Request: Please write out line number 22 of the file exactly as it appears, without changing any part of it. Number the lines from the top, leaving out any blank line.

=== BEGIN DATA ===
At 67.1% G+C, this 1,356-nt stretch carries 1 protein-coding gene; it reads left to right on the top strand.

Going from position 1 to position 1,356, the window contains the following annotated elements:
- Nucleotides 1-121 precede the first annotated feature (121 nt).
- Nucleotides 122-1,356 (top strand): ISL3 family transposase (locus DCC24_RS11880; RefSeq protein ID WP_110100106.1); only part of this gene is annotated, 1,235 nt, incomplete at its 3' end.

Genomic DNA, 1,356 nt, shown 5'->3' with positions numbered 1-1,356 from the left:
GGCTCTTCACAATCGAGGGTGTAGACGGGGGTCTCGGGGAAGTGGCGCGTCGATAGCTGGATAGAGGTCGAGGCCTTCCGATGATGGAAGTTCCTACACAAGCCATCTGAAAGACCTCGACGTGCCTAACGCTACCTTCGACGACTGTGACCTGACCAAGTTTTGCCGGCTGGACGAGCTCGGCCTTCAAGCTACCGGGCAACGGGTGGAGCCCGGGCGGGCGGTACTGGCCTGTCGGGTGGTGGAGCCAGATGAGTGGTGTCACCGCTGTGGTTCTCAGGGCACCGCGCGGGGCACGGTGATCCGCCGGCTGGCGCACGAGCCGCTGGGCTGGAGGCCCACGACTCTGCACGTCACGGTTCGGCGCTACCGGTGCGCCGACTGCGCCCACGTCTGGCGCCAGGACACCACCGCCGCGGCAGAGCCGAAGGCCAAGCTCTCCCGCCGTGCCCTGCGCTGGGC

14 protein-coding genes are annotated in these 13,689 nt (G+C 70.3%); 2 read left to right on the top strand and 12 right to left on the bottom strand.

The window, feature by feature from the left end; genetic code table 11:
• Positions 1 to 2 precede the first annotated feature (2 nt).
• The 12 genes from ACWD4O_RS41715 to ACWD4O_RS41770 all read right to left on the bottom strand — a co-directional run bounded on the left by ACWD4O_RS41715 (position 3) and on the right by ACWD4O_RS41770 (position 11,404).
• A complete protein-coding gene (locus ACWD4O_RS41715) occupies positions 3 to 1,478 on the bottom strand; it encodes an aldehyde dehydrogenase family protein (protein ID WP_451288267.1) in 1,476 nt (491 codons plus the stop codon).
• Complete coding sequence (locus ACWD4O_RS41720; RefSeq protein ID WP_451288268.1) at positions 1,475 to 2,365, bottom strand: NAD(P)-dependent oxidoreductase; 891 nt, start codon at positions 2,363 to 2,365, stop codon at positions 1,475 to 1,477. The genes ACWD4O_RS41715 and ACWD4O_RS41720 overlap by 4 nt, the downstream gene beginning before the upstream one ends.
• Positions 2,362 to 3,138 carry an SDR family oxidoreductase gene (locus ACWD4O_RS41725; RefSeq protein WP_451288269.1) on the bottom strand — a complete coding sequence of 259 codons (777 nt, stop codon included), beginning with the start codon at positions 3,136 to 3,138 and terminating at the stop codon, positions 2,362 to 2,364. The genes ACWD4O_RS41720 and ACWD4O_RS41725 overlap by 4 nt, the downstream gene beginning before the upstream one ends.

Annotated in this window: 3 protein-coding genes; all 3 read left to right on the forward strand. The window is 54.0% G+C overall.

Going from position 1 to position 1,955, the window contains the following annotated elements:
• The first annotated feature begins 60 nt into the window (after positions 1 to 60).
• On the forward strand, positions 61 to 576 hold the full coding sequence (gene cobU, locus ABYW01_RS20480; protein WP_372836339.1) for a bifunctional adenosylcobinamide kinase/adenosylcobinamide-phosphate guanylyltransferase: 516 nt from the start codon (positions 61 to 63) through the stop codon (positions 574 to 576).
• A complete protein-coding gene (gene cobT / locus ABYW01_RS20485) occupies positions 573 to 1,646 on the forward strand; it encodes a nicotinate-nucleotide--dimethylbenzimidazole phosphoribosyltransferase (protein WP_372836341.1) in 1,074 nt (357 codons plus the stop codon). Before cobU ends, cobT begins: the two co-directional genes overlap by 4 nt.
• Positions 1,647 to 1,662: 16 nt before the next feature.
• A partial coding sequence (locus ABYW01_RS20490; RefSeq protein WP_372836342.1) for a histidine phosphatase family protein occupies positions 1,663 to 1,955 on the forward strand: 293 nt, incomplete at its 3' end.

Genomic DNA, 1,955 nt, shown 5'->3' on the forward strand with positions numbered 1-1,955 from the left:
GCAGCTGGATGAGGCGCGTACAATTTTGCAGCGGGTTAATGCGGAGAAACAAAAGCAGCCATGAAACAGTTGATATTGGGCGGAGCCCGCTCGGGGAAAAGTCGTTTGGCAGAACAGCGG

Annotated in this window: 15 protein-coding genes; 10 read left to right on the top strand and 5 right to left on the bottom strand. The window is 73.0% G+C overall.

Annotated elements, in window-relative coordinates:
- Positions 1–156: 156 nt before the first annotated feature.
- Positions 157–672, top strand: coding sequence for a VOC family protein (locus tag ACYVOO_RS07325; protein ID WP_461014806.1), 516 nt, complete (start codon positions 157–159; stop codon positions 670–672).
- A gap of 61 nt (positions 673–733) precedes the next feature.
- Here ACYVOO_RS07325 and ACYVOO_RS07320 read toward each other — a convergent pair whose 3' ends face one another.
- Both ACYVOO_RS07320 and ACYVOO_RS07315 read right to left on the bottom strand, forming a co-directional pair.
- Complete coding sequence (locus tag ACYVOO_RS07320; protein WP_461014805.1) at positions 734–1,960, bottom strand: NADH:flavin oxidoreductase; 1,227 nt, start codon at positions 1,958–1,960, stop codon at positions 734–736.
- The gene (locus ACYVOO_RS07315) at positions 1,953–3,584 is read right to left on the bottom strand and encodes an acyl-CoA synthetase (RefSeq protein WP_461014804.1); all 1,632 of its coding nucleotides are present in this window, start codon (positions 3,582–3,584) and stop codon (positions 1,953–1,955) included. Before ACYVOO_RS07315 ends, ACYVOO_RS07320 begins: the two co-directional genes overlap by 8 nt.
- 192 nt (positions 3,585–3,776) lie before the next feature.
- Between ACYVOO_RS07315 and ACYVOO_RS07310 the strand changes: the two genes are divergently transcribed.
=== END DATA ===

GCAGCTGGATGAGGCGCGTACAATTTTGCAGCGGGTTAATGCGGAGAAACAAAAGCAGCCATGAAACAGTTGATATTGGGCGGAGCCCGCTCGGGGAAAAGTCGTTTGGCAGAACAGCGG